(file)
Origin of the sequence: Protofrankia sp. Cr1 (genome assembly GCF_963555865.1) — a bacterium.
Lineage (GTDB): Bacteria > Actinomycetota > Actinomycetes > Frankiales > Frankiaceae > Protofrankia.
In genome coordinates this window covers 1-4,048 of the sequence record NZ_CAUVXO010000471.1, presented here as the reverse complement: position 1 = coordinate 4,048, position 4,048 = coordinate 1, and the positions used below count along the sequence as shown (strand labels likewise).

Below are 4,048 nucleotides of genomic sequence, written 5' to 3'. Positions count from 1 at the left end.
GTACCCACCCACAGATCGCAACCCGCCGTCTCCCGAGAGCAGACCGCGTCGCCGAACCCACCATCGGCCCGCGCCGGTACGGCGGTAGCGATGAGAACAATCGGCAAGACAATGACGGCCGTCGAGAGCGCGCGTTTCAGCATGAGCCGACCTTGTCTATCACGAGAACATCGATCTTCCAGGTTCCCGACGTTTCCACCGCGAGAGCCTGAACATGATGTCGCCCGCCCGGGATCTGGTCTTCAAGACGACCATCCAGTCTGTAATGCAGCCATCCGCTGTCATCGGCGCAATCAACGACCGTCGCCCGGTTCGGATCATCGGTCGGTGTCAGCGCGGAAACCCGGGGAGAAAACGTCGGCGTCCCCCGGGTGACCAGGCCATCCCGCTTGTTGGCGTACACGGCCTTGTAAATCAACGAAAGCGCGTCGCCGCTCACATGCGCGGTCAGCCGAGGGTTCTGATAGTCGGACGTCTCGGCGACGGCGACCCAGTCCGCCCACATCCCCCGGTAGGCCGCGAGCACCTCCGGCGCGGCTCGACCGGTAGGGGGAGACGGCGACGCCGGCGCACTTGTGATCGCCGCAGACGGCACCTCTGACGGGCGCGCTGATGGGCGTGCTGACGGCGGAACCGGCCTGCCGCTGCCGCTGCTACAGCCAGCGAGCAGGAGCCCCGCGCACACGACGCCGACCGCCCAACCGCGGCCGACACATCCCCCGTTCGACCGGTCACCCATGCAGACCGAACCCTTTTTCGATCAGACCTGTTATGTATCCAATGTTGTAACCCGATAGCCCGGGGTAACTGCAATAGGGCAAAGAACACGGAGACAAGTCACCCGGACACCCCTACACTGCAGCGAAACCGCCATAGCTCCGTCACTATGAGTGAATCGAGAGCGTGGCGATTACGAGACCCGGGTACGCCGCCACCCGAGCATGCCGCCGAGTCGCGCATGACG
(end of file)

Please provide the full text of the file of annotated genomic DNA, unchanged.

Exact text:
Origin of the sequence: Protofrankia sp. Cr1 (genome assembly GCF_963555865.1) — a bacterium.
Lineage (GTDB): Bacteria > Actinomycetota > Actinomycetes > Frankiales > Frankiaceae > Protofrankia.
In genome coordinates this window covers 1-4,048 of the sequence record NZ_CAUVXO010000471.1, presented here as the reverse complement: position 1 = coordinate 4,048, position 4,048 = coordinate 1, and the positions used below count along the sequence as shown (strand labels likewise).

Below are 4,048 nucleotides of genomic sequence, written 5' to 3'. Positions count from 1 at the left end.
GTACCCACCCACAGATCGCAACCCGCCGTCTCCCGAGAGCAGACCGCGTCGCCGAACCCACCATCGGCCCGCGCCGGTACGGCGGTAGCGATGAGAACAATCGGCAAGACAATGACGGCCGTCGAGAGCGCGCGTTTCAGCATGAGCCGACCTTGTCTATCACGAGAACATCGATCTTCCAGGTTCCCGACGTTTCCACCGCGAGAGCCTGAACATGATGTCGCCCGCCCGGGATCTGGTCTTCAAGACGACCATCCAGTCTGTAATGCAGCCATCCGCTGTCATCGGCGCAATCAACGACCGTCGCCCGGTTCGGATCATCGGTCGGTGTCAGCGCGGAAACCCGGGGAGAAAACGTCGGCGTCCCCCGGGTGACCAGGCCATCCCGCTTGTTGGCGTACACGGCCTTGTAAATCAACGAAAGCGCGTCGCCGCTCACATGCGCGGTCAGCCGAGGGTTCTGATAGTCGGACGTCTCGGCGACGGCGACCCAGTCCGCCCACATCCCCCGGTAGGCCGCGAGCACCTCCGGCGCGGCTCGACCGGTAGGGGGAGACGGCGACGCCGGCGCACTTGTGATCGCCGCAGACGGCACCTCTGACGGGCGCGCTGATGGGCGTGCTGACGGCGGAACCGGCCTGCCGCTGCCGCTGCTACAGCCAGCGAGCAGGAGCCCCGCGCACACGACGCCGACCGCCCAACCGCGGCCGACACATCCCCCGTTCGACCGGTCACCCATGCAGACCGAACCCTTTTTCGATCAGACCTGTTATGTATCCAATGTTGTAACCCGATAGCCCGGGGTAACTGCAATAGGGCAAAGAACACGGAGACAAGTCACCCGGACACCCCTACACTGCAGCGAAACCGCCATAGCTCCGTCACTATGAGTGAATCGAGAGCGTGGCGATTACGAGACCCGGGTACGCCGCCACCCGAGCATGCCGCCGAGTCGCGCATGACG